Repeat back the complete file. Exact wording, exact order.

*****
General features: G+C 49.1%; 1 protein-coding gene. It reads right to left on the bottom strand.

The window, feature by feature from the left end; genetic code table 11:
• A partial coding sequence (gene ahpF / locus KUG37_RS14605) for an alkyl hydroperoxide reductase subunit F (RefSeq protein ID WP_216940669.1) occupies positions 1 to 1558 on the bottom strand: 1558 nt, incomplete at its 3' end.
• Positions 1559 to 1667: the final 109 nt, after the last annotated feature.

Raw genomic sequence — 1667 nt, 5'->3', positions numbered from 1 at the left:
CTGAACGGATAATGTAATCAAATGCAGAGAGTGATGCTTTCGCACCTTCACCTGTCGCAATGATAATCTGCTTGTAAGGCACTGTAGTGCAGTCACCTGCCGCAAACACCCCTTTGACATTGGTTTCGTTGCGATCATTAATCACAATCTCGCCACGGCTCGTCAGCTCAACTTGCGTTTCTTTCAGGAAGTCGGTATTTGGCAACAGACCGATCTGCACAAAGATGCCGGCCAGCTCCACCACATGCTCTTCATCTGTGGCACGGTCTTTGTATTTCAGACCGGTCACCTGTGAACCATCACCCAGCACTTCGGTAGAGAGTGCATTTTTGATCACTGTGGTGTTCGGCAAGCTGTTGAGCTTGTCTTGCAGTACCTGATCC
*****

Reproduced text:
General features: G+C 49.1%; 1 protein-coding gene. It reads right to left on the bottom strand.

The window, feature by feature from the left end; genetic code table 11:
• A partial coding sequence (gene ahpF / locus KUG37_RS14605) for an alkyl hydroperoxide reductase subunit F (RefSeq protein ID WP_216940669.1) occupies positions 1 to 1558 on the bottom strand: 1558 nt, incomplete at its 3' end.
• Positions 1559 to 1667: the final 109 nt, after the last annotated feature.

Raw genomic sequence — 1667 nt, 5'->3', positions numbered from 1 at the left:
CTGAACGGATAATGTAATCAAATGCAGAGAGTGATGCTTTCGCACCTTCACCTGTCGCAATGATAATCTGCTTGTAAGGCACTGTAGTGCAGTCACCTGCCGCAAACACCCCTTTGACATTGGTTTCGTTGCGATCATTAATCACAATCTCGCCACGGCTCGTCAGCTCAACTTGCGTTTCTTTCAGGAAGTCGGTATTTGGCAACAGACCGATCTGCACAAAGATGCCGGCCAGCTCCACCACATGCTCTTCATCTGTGGCACGGTCTTTGTATTTCAGACCGGTCACCTGTGAACCATCACCCAGCACTTCGGTAGAGAGTGCATTTTTGATCACTGTGGTGTTCGGCAAGCTGTTGAGCTTGTCTTGCAGTACCTGATCC